The rub to all of this, of course, is that technology doesn’t come free. The good news, however, is that over time the technology will pay for itself through greater efficiency — not to mention improved quality of life for urban residents. DuBravac correctly points out that smart cities will require the support of all stakeholders public, commercial, and private if overall goals are to be achieved. He concludes:

“The challenges facing cities on the path to being ‘smart’ are large and varied. It will require a new way of thinking — akin to mastering a new language. Nevertheless, modern cities everywhere are moving in one inexorable direction: Toward a future where city governance and urban living will be as connected as the functions on your smartphone.”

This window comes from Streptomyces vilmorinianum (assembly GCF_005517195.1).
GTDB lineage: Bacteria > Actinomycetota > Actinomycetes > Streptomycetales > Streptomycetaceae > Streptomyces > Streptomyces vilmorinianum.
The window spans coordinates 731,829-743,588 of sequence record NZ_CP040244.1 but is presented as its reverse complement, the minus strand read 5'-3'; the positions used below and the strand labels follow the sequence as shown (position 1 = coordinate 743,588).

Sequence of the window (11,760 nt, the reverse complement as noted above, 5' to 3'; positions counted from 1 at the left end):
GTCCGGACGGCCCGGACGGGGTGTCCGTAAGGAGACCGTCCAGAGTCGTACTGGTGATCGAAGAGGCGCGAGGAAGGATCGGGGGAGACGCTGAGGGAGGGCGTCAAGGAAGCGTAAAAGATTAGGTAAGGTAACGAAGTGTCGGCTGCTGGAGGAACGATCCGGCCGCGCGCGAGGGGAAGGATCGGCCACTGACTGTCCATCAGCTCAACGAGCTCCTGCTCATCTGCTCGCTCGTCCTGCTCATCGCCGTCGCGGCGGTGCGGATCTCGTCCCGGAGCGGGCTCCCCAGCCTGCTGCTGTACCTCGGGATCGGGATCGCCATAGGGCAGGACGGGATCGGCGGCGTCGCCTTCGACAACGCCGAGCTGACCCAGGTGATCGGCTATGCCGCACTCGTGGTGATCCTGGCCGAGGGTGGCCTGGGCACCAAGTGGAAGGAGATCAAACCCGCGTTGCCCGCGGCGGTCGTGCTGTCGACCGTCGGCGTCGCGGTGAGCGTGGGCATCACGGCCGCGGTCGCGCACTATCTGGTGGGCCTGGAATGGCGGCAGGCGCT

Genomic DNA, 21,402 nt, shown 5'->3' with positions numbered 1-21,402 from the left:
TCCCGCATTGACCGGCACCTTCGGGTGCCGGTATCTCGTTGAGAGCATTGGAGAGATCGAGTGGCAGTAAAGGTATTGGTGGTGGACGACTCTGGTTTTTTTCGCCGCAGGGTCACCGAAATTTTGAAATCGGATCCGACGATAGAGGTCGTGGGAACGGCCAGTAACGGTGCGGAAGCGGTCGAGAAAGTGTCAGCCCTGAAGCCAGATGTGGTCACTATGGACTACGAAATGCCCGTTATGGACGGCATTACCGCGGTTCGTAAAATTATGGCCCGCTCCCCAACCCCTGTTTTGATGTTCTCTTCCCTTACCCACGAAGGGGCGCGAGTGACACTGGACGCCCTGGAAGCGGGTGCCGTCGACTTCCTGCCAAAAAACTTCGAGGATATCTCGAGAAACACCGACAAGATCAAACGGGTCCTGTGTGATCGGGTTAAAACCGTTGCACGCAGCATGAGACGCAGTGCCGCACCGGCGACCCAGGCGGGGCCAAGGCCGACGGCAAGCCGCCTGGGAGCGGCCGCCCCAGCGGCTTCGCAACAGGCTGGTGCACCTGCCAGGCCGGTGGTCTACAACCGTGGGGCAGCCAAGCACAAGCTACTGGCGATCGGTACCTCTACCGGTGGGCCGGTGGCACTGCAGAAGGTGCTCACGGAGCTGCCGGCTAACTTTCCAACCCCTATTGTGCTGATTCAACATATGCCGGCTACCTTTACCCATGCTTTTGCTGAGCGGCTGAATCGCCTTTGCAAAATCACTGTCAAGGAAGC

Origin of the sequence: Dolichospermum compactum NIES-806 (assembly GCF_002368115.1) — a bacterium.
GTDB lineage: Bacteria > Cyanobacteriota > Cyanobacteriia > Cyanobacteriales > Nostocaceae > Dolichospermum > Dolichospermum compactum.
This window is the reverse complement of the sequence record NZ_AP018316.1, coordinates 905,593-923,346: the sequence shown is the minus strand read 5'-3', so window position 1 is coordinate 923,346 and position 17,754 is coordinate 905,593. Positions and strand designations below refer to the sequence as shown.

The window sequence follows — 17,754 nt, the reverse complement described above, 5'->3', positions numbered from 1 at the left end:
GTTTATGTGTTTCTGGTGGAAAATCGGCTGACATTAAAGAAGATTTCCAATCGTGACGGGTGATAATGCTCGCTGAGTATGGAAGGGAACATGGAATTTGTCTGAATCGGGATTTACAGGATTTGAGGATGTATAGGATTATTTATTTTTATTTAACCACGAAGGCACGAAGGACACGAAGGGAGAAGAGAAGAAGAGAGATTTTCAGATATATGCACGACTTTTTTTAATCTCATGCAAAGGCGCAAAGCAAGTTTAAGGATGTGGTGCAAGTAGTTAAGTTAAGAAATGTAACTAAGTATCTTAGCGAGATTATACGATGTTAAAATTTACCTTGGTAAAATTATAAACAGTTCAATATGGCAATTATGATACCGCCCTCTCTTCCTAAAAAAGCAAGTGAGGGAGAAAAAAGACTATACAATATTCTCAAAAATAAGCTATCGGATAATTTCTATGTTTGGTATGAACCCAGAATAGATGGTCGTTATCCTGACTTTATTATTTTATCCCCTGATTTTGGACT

Common sense tells us that when systems are better understood finding ways to make them more resilient is easier. This is as true about cities as a whole as it is about the major systems that keep them running. Big data analytics holds the potential of unlocking better understanding about cities no matter where they are located.